A series of five short courses for personnel of the Kenya Fisheries Department (FD) was begun in 1999 and concluded in 2000. In the first four sessions of the series, more than 80 FD staff received two weeks of training in pond construction methods and pond management techniques, and in the final session an additional 26 persons (24 fisheries officers and two outside-funded participants) received three weeks of advanced training in pond construction, pond management, and business planning.
Following requests from farmers, a program of farmer education days was developed to complement the short-course training undertaken in this activity. During the first half of 1999, five farmer education days were held in which 107 farmers and 40 extensionists participated. All districts in the Central Province were covered, and one district each from the Eastern and Rift Valley Provinces was included. The farmer education days were continually improved, following feedback from farmers. A one-day farmer field day, sponsored by the World Bank (Lake Victoria Management Project), was held in April 2002 in which 20 fish farmers from Kisumu District were trained in pond construction and management techniques. Four additional farmer field days for 31 farmers, including fisheries extension workers, were conducted at Moi University and at Sagana Fish Farm in August 2002.
This activity was undertaken at the request of the Kenya Fisheries Department to provide in-service training for Kenyan fisheries officers and to support Kenyan university students in graduate and undergraduate aquaculture programs. Fisheries officers need in-service training to learn about pond design and construction and about current aquaculture techniques so that they can transmit this information to fish farmers. Selected university students receive support for more in-depth aquaculture studies; some of them will become fisheries officers and fill the extension role in the future. The training activity was planned for one year, beginning on the first of May 2002 and concluding on 30 April 2003.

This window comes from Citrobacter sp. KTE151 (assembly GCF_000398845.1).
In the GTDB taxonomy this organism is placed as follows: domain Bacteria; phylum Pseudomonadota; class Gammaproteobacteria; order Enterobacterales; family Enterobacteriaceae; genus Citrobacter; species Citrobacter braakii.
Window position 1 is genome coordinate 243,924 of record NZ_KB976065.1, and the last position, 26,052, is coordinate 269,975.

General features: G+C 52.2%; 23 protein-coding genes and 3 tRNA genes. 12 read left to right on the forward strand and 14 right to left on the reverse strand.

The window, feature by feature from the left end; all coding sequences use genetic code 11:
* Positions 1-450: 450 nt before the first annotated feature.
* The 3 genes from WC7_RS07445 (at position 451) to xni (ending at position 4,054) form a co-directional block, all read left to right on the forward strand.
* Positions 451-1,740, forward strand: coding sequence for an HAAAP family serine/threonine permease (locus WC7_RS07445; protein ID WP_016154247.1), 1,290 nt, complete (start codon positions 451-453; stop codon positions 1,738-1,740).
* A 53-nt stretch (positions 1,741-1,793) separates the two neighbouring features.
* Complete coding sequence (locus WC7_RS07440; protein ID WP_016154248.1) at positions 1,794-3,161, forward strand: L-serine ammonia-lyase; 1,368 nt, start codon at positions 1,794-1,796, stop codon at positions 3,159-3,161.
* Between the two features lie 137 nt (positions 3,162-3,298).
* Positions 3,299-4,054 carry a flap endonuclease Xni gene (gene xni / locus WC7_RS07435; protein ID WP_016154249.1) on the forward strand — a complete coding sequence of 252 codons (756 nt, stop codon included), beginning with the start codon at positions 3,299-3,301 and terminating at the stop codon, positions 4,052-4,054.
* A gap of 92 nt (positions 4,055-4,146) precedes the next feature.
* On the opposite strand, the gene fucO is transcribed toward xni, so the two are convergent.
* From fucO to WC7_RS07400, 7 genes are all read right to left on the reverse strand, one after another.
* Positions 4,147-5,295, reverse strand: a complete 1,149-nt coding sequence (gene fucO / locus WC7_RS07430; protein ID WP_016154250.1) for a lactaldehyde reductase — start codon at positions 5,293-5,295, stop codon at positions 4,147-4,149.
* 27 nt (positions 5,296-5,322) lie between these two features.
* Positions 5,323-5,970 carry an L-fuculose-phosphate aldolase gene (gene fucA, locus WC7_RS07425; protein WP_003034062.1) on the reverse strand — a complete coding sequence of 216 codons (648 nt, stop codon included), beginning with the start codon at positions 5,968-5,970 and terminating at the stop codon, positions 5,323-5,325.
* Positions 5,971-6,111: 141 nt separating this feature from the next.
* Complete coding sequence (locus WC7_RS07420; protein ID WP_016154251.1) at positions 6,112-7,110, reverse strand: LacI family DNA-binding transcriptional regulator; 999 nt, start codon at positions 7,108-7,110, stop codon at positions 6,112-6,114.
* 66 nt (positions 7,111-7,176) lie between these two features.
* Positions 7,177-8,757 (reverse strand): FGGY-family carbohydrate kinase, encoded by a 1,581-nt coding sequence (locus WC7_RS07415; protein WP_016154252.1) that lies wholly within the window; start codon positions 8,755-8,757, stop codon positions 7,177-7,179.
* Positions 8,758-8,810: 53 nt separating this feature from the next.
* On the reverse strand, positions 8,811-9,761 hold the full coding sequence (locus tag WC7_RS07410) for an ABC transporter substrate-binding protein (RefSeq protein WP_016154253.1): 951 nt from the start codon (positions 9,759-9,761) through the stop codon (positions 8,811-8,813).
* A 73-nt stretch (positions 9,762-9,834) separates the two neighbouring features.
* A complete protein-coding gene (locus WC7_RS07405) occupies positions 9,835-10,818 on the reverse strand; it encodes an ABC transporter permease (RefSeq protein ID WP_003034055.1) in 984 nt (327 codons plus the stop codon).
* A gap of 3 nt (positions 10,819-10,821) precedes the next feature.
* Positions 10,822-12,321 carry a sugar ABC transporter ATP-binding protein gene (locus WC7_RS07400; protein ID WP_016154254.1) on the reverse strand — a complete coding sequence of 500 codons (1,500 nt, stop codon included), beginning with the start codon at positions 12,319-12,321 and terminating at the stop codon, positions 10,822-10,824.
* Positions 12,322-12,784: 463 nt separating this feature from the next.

Support for four graduate students began in May 2002, when they enrolled at Moi Universitys Chepkoilel Campus in Eldoret, Kenya to begin their studies. These students are currently involved in coursework and in developing their research proposals; at least two of them will be conducting aspects of the Clarias fingerling production research described in another PD/A CRSP investigation (see Techniques for the production of Clarias gariepinus fingerlings as baitfish for the Lake Victoria Nile Perch Longline Fishery, 10NSR5, facing page). In addition, five undergraduate students have received stipend support for aquaculture work conducted in association with their special projects. Three three-week training sessions for fisheries officers will be conducted under this activity. The first was scheduled for 12 to 31 August 2002 in Eldoret, while the second and third sessions will be conducted in mid -November 2002 and by April 2003, respectively. These courses focus on pond design and construction and on pond management techniques and business plan preparation for commercial aquaculture.